Ben Bishop was one of the big feel good stories of the 2013-14 campaign — or at least he was for most of it. He struggled for years to ascend above the backup role and ran with the opportunity given to him by the Tampa Bay Lightning.
The 27-year-old netminder had a 2.23 GAA and .924 save percentage in 63 games to earn a nomination for the Vezina Trophy and propel the Lightning into the playoffs. It all went sour though when Bishop sustained an elbow injury on April 8 that ultimately ended his campaign.
Although the extent of his injury wasn’t immediately known, in the locker room during the first intermission of that contest against the Toronto Maple Leafs, the prospect that he might not be able to play in the postseason after everything he and his teammates had gone through brought him to tears.
The fact that he was forced to watch the subsequent games from the press box probably didn’t help.
“Normally you’re at least backing up or in the locker room,” he told the Lightning’s website. “Being up there [in the press box], I felt helpless.”
Without him, the Lightning lost four straight games to the Montreal Canadiens in the first round. No other team has been swept in the 2014 playoffs.
Bishop has to put that behind him though and focus on starting from scratch.
“It almost feels like my year was incomplete by not being able to play in the playoffs,” Bishop said. “I have a target for next year; I’ll be ready for that. I’ll come back stronger and better by next year. I’m already excited.”
More coaching news on Saturday.
Lindy Ruff’s time with the Dallas Stars ended in April following a disappointing regular season, but it appears he’s found another coaching gig in the NHL.
It is, however, a different role than what he’s been used to for the past 20 years.
Per Larry Brooks of the New York Post, a deal has not been done yet, however, Ruff will join the Rangers as an assistant coach on Alain Vigneault’s staff. He’ll reportedly replace Jeff Beukeboom and will be in charge of New York’s defense.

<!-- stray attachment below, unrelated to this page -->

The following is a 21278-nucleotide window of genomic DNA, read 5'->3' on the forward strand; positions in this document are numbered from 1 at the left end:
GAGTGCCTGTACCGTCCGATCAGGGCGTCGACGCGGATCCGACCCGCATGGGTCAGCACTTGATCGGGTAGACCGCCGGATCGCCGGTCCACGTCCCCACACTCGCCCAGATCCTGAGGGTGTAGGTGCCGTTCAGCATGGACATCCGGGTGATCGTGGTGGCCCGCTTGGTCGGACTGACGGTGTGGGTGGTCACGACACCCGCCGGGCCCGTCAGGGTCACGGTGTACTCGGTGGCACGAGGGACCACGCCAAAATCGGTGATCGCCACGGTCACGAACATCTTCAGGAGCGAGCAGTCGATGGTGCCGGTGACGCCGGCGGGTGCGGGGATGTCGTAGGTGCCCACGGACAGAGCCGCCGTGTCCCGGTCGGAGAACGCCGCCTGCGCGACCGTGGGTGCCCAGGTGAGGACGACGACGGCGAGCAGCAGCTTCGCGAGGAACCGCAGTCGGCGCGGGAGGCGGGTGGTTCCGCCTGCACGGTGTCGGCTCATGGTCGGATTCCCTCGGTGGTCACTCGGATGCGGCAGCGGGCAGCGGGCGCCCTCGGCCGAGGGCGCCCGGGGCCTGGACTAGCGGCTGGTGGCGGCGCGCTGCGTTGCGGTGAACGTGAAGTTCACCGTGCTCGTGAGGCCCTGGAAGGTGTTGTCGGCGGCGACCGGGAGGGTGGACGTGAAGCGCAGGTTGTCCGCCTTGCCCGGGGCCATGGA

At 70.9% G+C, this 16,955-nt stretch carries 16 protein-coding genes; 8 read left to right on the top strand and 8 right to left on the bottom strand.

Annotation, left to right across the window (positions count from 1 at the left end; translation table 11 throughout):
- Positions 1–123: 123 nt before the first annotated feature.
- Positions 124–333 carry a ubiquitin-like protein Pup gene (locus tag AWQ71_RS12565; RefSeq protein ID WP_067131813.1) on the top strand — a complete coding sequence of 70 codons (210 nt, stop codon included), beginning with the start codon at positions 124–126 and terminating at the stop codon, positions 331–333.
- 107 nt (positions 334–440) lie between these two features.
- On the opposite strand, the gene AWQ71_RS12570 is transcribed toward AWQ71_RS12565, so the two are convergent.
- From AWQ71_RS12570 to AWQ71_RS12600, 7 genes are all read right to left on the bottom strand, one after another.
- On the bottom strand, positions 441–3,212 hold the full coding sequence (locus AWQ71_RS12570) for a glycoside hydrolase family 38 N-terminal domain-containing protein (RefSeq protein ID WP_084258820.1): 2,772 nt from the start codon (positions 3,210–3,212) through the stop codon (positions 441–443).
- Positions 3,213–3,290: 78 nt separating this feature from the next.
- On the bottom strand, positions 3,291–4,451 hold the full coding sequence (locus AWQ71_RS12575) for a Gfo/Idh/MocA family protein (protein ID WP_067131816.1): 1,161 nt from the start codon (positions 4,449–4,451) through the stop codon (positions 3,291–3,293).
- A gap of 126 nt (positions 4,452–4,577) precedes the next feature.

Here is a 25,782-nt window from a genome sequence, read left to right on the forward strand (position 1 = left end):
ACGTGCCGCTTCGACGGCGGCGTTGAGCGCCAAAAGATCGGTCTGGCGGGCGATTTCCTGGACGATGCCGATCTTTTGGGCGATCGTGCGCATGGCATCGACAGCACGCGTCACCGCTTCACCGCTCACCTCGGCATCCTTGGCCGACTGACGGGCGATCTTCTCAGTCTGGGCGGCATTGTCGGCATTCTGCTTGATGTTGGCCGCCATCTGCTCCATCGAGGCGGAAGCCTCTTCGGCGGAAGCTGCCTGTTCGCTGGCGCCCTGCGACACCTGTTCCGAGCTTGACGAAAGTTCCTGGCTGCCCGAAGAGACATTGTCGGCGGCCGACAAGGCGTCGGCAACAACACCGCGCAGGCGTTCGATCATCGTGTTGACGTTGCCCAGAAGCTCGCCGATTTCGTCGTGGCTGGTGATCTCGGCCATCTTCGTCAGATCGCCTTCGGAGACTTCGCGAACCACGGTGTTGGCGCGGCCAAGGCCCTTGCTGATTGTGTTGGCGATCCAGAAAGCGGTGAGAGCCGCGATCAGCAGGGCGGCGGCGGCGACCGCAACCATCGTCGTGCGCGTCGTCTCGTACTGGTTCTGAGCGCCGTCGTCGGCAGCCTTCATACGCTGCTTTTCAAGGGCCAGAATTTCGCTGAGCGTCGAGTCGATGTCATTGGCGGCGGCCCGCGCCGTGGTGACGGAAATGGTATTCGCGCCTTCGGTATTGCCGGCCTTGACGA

Ruff certainly brings experience, with 1,165 games coached in the NHL. He’s been a head coach since 1997 when he joined the Buffalo Sabres, and hasn’t been an assistant since a four-year tenure with the Florida Panthers from 1993 to 1997.
The Rangers’ defense has undergone notable changes this offseason, with Dan Girardi getting bought out of his six-year, $33 million contract. With about $20 million now in cap space, New York may not be done making moves to their blue line this offseason.
The Rangers made a blockbuster trade with the Coyotes on Friday, sending Derek Stepan and Antti Raanta to the Coyotes in exchange for the seventh overall pick and 21-year-old defenseman Anthony DeAngelo.
The Vegas Golden Knights had a surplus of draft picks in the opening two rounds this weekend, and they used one of those to make a deal with the Columbus Blue Jackets on Saturday.
The Golden Knights sent the 45th overall pick in this year’s draft to Columbus in exchange for 20-year-old prospect forward Keegan Kolesar, who has spent the last four years with the WHL’s Seattle Thunderbirds.